By the spring, I planned to take advantage of the summer travel period. I went off on a big trip through Ohio: Cincinnati, Dayton, Toledo, Cleveland, Columbus, Youngstown, and Pittsburgh (OK, that's technically in Pennsylvania, but it is on the Ohio River). When I told a friend that my summer vacation would be in Ohio, she laughed and asked me why.
I used to describe Ohio as a hobby of mine. I was born in Ohio, grew up there. Most of my childhood memories are from Centerville, a suburb of Dayton. We often drove to visit relatives in Cincinnati, Toledo and Columbus. My dad had a job that took him to the county seats of Ohio's 88 counties (fourth-most in the country). Even after we moved away to Chicago, we would go back to visit childhood friends and relatives. Later, I visited my brother who went to college in Ohio, and I learned about the only major Ohio city I never visited in childhood, Cleveland, when I dated a woman who had grown up there. So Ohio always seemed like a good enough spot for a vacation to me.
But when that friend asked why I was going that summer, I had a new answer.
"Because," I explained, "you can't be in Ohio and be more than 100 miles from a Hopper."
I had learned a bit by taking the first trips for this book. After a couple of solo visits, I had finally gone on a big regional tour, so I had a plan for Ohio and the other upcoming regions. In most towns, I headed straight for the museum. Right away, I wanted to see the Hopper painting and gather interviews in front of it. That was the main thing my book would offer over what other writers might find out sitting at home. On the way out the door, I would interview the person working at the front desk; they knew the painting because it hung in their daily work place. After the interview, I would ask them where to go to find other Hopper fans, as well as Hopperesque people and places. If they worked at the art museum, there was a good chance that they knew where to find other people who would know and love Hopper's work. I would also collect suggestions for what sights in town were must-sees. Then, I repeated those queries at the venues to which they referred me.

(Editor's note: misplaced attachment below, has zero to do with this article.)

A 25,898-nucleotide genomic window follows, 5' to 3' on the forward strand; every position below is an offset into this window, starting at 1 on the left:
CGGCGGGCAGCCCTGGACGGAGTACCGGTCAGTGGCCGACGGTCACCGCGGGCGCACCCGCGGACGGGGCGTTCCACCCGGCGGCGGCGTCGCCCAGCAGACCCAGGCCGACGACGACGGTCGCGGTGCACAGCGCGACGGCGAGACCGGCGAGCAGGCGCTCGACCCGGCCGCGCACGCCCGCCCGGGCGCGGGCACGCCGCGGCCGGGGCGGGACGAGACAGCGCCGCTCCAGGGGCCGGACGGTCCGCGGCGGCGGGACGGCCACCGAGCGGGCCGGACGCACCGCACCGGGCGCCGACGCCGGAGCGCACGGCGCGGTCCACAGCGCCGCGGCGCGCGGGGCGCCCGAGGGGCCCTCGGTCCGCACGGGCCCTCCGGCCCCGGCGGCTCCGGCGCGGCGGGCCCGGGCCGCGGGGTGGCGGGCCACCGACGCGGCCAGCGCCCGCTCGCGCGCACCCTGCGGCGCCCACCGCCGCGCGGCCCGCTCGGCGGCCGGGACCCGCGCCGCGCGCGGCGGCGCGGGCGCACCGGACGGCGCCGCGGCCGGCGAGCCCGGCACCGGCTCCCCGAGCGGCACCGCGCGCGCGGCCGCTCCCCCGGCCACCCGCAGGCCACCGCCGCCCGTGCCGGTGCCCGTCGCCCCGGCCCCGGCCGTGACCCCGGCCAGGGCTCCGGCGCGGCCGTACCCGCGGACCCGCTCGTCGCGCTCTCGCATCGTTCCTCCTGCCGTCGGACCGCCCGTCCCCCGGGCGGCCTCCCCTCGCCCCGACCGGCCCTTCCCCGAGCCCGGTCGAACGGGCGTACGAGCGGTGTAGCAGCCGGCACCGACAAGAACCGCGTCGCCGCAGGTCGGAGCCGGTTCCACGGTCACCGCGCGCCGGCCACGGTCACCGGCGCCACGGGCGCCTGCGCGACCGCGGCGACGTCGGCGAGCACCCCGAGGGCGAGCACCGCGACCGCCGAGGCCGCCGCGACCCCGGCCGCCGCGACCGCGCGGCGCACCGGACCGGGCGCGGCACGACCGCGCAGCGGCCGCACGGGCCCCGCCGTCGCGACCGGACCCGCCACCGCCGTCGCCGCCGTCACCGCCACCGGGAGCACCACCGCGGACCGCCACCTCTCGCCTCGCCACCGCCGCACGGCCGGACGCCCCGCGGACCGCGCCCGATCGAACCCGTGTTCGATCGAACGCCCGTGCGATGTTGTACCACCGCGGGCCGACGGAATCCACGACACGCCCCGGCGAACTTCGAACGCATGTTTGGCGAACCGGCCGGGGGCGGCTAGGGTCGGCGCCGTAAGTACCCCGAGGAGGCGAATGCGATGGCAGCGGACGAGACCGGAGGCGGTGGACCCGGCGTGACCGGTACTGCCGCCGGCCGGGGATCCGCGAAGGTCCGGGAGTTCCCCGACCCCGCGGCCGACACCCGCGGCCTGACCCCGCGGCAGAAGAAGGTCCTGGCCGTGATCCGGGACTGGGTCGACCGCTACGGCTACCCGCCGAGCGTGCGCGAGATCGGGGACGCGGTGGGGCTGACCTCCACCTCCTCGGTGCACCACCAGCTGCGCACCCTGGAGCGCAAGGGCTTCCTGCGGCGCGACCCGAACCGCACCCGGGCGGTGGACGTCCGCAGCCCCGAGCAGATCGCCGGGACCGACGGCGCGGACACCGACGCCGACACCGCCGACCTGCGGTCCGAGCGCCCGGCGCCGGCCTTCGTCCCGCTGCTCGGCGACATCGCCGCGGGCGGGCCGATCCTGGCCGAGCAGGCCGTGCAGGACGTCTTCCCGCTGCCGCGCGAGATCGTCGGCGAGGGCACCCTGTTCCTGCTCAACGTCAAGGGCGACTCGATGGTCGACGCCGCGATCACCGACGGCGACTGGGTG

I made sure to walk around the downtown core. I wanted to get a sense of what the city was like where it came together to do business, where isolation had to be overcome. I also made sure to see some sights that I had picked up from the Web. The Web was relatively new when I began this project in 2000, and there's no way without it that I could have collected all the information I needed and still kept my day job. My experience of each city grew wider at each stop, as interviews led to more recommendations of where to go to get further interviews.
When I started, I wanted to get a wide range of views, so I started by interviewing everyone that I met. I quickly learned that many people don't know who Hopper is and don't care to talk to me about the issue of isolation.
An interview NOT granted often gave me clues as much as the ones I did get. I still managed to interview many people on their jobs, on the streets or randomly beside me in the middle of their daily tasks. Part of the point was to follow myself and see where it took me and who I encountered: to discover my own community, even if it was scattered in Diaspora, spread out in cities across the nation.